Apparently 43% of workers are planning to look for a new job in the next 12 months, according to a survey conducted by Robert Half earlier this year. This is bad news for employers when you consider that staff turnover is a costly business. So what’s to do? When those workers were asked what was the one thing that would entice them to stay all of them said more money. Close behind, but with a fair margin, 20% cited more time off/benefits and 19% said promotion would be the clincher to get them to stay.
In the same survey, senior managers were asked, "How concerned are you about your company's ability to retain valued employees?" 33% answered “very concerned” and almost half (48%) answered “somewhat concerned." Clearly, staff retention is a major preoccupation of senior managers.
So, what are those managers doing to keep their valued staff? Well, this is where it gets interesting.
The top three strategies that senior managers chose were:
Increasing communication with employees (e.g. town hall meetings and employee engagement surveys)
Improving employee recognition programs
Providing professional development
Money doesn’t even get a mention...
So what’s the takeaway from this? According to Paul McDonald, senior executive director for Robert Half, it’s this: "Employers can help prevent turnover by learning what motivates their most valued employees and customizing their retention strategies. While money is an important motivator, benefits or growth opportunities are also strong enticements."
This is great advice. You have to know first what drives your staff before you start spending a lot of time or money on engagement and training. Because according to this survey that could be ineffective and not striking at the heart of the issue. It seems there’s no getting away from it - whilst growth opportunities and benefits are important; if the salary isn’t competitive then for some employees you may need to give them a pay rise to keep them. However, that’s not an approach that is practical, necessary or financially possible for every employee. Surely staff retention isn’t only about the money right?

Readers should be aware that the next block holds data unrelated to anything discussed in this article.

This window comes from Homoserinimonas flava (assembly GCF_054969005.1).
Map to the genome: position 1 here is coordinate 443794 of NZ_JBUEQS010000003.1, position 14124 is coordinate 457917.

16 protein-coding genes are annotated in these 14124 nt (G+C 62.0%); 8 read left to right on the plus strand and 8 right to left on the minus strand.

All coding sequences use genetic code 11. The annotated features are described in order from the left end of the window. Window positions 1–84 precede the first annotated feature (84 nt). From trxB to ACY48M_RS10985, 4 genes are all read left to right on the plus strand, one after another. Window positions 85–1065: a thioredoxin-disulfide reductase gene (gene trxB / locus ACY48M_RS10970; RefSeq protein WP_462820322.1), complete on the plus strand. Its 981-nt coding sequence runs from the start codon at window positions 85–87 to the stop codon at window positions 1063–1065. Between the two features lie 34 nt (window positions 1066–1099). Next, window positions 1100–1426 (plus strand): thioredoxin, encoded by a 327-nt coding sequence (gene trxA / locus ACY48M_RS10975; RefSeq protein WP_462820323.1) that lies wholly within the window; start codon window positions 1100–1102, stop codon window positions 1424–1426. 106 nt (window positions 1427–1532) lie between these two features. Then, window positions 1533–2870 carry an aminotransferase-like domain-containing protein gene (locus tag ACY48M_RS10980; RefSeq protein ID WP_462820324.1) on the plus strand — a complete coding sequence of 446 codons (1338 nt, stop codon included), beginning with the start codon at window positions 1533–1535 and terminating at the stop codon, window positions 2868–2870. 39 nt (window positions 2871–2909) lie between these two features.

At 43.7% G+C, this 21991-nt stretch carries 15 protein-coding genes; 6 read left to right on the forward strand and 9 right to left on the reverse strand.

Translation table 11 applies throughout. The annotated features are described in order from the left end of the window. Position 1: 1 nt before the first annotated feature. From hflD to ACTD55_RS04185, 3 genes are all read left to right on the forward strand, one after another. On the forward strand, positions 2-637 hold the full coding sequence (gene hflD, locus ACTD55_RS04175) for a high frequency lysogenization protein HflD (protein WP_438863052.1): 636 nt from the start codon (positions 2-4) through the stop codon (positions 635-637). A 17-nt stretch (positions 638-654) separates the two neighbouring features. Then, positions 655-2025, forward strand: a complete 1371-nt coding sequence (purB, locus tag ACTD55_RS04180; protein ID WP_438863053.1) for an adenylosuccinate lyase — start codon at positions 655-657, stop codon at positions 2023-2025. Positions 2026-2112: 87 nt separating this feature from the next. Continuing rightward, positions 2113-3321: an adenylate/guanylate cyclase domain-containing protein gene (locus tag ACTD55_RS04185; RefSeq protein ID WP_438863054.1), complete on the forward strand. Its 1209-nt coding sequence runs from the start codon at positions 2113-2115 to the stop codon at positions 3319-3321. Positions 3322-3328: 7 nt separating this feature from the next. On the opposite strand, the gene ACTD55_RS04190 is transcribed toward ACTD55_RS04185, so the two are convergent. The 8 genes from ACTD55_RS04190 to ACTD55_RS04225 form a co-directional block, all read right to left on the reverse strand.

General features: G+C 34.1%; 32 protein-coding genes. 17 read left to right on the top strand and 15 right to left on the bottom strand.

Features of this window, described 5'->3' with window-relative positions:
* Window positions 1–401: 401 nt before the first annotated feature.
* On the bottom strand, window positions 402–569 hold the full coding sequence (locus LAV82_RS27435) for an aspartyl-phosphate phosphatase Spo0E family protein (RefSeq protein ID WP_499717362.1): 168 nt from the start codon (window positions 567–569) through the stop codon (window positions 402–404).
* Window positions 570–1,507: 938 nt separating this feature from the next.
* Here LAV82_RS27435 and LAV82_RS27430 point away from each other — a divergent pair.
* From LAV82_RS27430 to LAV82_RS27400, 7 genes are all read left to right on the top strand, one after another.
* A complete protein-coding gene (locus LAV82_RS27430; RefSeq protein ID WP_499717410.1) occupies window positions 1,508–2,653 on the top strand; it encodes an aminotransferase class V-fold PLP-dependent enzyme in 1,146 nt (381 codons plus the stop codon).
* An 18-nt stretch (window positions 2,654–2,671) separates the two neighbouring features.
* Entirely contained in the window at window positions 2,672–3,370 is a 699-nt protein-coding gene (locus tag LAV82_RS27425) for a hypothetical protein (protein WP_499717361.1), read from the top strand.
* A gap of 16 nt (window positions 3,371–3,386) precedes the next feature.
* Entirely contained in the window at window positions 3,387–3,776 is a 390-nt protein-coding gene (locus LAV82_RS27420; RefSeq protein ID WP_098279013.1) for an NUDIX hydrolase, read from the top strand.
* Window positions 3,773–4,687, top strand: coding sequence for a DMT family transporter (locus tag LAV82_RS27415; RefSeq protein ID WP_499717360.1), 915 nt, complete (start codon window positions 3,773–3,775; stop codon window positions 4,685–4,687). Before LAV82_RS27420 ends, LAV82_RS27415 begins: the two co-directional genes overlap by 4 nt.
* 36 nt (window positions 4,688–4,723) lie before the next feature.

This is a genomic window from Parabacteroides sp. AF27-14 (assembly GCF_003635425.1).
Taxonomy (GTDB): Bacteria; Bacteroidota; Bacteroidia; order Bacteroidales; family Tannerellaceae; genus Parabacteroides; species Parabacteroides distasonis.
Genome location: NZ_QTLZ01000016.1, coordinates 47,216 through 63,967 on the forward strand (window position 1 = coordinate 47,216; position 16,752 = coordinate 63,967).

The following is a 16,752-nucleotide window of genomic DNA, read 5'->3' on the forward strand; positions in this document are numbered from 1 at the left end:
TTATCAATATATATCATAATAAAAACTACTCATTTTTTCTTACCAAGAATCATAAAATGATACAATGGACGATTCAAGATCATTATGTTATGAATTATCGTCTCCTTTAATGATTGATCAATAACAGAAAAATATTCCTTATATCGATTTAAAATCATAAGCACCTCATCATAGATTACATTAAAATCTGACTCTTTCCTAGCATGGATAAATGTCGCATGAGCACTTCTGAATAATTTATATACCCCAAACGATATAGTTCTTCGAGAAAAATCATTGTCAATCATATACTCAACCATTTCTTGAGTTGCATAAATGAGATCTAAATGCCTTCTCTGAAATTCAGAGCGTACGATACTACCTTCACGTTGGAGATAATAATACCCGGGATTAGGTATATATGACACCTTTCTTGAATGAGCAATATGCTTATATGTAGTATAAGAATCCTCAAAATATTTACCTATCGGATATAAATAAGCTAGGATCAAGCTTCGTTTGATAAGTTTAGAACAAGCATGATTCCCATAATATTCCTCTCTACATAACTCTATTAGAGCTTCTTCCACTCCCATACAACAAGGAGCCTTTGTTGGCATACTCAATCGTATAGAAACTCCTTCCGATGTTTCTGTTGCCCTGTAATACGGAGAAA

If you want to retain your most valued staff then your strategy needs to start even before their first day. Right out the gate, the salary and benefits package you are offering should be in line with your competitors. Make sure you are hiring somebody who is the right fit for your company, and ensure the onboarding process is informative and positive. Build a leadership culture - its shown that in companies with strong inspiring leadership employees are more invested and likely to stay. Keep an eye on your managers too - 8% of staff in the survey said a new boss would entice them to stay.
Finally, find your employees’ pinch point. What is causing them frustration? A horrible work/life balance, onerous workloads or poor conditions? When you know how to improve their experience, it becomes about more than the money and you will have more weapons in your arsenal to improve staff retention.
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